“I often give jewelry to close friends or donate pieces to charity auctions,” says Los Angeles-based designer Lindsey Jacobs who has been in business for three years. “Ultimately, the press is worth it. A woman who won a pair of earrings at an auction reached out for 10 bridesmaids gifts a few months later. When my friend was wearing my necklace out shopping, a boutique owner asked her where she bought it. I now sell at that boutique!” 

Evaluate whether the brand or individual is well-known. When a prominent women’s health publication told me my first article would be a trial run, and I wouldn’t be paid, I still decided to contribute. When the piece was published, I had a top brand to add to my portfolio. This legitimizes my work and helps me sell other clients. 


EP
Erin Papworth
3 months ago

5 Ways Travel Can Strengthen the Relationship for a Couple

travel
relationships

Couples that travel together, stay together. If some famous person hasn’t said it already, let me be the first to make that grand statement. 

I have spent the majority of my adult life tra...

Couples that travel together, stay together. If some famous person hasn’t said it already, let me be the first to make that grand statement. 

I have spent the majority of my adult life traveling, and I have had the pleasure of not only traveling as a couple and seeing the joy that it brought to our relationship, but also knowing many couples that use travel as a form of couples bonding (and maybe some therapy).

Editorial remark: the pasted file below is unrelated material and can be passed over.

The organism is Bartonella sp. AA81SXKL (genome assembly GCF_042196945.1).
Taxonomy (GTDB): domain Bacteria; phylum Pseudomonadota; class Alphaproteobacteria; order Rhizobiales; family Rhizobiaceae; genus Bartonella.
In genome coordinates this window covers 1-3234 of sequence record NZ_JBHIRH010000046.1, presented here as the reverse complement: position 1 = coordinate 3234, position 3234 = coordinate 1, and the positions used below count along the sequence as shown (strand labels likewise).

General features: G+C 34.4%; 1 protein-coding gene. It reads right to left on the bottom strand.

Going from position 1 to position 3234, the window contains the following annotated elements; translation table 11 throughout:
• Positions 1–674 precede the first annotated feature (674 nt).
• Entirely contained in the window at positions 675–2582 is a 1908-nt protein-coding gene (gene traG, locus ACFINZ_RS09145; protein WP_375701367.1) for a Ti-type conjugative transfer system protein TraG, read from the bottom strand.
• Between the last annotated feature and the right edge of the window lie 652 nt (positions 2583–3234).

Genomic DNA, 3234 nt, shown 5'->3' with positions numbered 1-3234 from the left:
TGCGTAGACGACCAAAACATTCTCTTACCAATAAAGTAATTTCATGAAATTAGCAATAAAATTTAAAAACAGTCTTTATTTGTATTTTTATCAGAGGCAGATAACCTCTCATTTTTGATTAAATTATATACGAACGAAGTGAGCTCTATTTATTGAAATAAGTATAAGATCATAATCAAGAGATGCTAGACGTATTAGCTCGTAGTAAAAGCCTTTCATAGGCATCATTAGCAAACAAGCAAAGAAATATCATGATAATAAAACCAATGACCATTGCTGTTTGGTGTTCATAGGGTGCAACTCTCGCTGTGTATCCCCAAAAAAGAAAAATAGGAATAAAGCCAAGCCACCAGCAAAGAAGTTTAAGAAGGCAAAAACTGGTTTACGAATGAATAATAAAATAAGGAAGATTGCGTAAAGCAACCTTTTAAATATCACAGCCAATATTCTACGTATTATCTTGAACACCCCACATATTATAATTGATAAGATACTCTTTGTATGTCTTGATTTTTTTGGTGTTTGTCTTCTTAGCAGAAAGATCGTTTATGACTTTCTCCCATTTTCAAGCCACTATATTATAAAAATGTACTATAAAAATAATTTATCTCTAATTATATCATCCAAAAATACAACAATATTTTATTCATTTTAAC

Here are the top reasons travel can strengthen your relationship as a couple: 

1. You shake up the routine.

Travel is a moment to take yourselves out of your daily routine. This is also very helpful for couples who can connect in a new setting, with new energy. When you are relaxed and the stresses of real life seem far away, it opens space to discuss issues with a new perspective and take your time to explore topics that shouldn’t be rushed.

2. Travel conversations open new lines of communication.

Now, not everyone travels the same, so getting on the same page about the kind of travel that makes you both happy is a good first step. Is he a weekend-getaway type traveler? Are you an international explorer? It’s always ideal to work through your preferences, not only for your relationship, but for your wallet. This is a great way to understand your partner more and to express your needs and desires. Since travel is usually low stacks (you’re not buying a house or having a baby!), it can actually be fun to find your travel cadence as a couple!

3. You get to learn together and see a different side of your partner. 

I never would have known my partner had an adventurous palette, and had even eaten snake, if we hadn’t been in a random village in West Africa. At the time he was starving and was offered some fried crickets by our ever-helpful driver. As there was little else to consume in the area, he happily gulped them down. When I protested in disgust, he mischievously laughed and said: “this is nothing compared to the snake I once had!” And so, I learned more about him then, at the time, I wanted to know and decided not to kiss him for at least a day to ensure no random cricket legs got near my mouth.

4. It gives you a chance to talk about money.